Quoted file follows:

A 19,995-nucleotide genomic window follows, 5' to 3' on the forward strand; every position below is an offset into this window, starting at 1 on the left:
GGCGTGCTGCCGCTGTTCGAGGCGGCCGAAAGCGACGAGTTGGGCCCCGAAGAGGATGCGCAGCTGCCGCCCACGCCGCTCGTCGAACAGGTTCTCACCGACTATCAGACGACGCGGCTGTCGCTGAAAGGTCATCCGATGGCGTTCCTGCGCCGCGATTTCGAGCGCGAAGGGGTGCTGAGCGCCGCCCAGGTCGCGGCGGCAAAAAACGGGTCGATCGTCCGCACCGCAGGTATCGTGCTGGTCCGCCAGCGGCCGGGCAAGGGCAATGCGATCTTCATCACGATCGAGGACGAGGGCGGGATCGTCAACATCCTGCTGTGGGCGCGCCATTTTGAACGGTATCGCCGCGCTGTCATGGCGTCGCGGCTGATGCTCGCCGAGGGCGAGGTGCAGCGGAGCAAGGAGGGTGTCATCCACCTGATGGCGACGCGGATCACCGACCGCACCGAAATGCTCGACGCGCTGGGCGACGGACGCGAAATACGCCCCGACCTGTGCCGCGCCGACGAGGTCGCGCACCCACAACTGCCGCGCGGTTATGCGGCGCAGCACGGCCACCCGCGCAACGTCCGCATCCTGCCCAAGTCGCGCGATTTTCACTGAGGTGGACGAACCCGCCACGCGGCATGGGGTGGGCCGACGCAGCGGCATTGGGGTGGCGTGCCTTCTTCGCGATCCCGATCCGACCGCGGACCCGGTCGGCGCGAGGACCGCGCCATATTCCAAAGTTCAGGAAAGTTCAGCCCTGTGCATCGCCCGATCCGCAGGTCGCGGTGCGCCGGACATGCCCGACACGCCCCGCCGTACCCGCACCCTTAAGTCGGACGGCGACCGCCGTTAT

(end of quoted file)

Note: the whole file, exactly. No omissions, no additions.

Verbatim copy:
A 19,995-nucleotide genomic window follows, 5' to 3' on the forward strand; every position below is an offset into this window, starting at 1 on the left:
GGCGTGCTGCCGCTGTTCGAGGCGGCCGAAAGCGACGAGTTGGGCCCCGAAGAGGATGCGCAGCTGCCGCCCACGCCGCTCGTCGAACAGGTTCTCACCGACTATCAGACGACGCGGCTGTCGCTGAAAGGTCATCCGATGGCGTTCCTGCGCCGCGATTTCGAGCGCGAAGGGGTGCTGAGCGCCGCCCAGGTCGCGGCGGCAAAAAACGGGTCGATCGTCCGCACCGCAGGTATCGTGCTGGTCCGCCAGCGGCCGGGCAAGGGCAATGCGATCTTCATCACGATCGAGGACGAGGGCGGGATCGTCAACATCCTGCTGTGGGCGCGCCATTTTGAACGGTATCGCCGCGCTGTCATGGCGTCGCGGCTGATGCTCGCCGAGGGCGAGGTGCAGCGGAGCAAGGAGGGTGTCATCCACCTGATGGCGACGCGGATCACCGACCGCACCGAAATGCTCGACGCGCTGGGCGACGGACGCGAAATACGCCCCGACCTGTGCCGCGCCGACGAGGTCGCGCACCCACAACTGCCGCGCGGTTATGCGGCGCAGCACGGCCACCCGCGCAACGTCCGCATCCTGCCCAAGTCGCGCGATTTTCACTGAGGTGGACGAACCCGCCACGCGGCATGGGGTGGGCCGACGCAGCGGCATTGGGGTGGCGTGCCTTCTTCGCGATCCCGATCCGACCGCGGACCCGGTCGGCGCGAGGACCGCGCCATATTCCAAAGTTCAGGAAAGTTCAGCCCTGTGCATCGCCCGATCCGCAGGTCGCGGTGCGCCGGACATGCCCGACACGCCCCGCCGTACCCGCACCCTTAAGTCGGACGGCGACCGCCGTTAT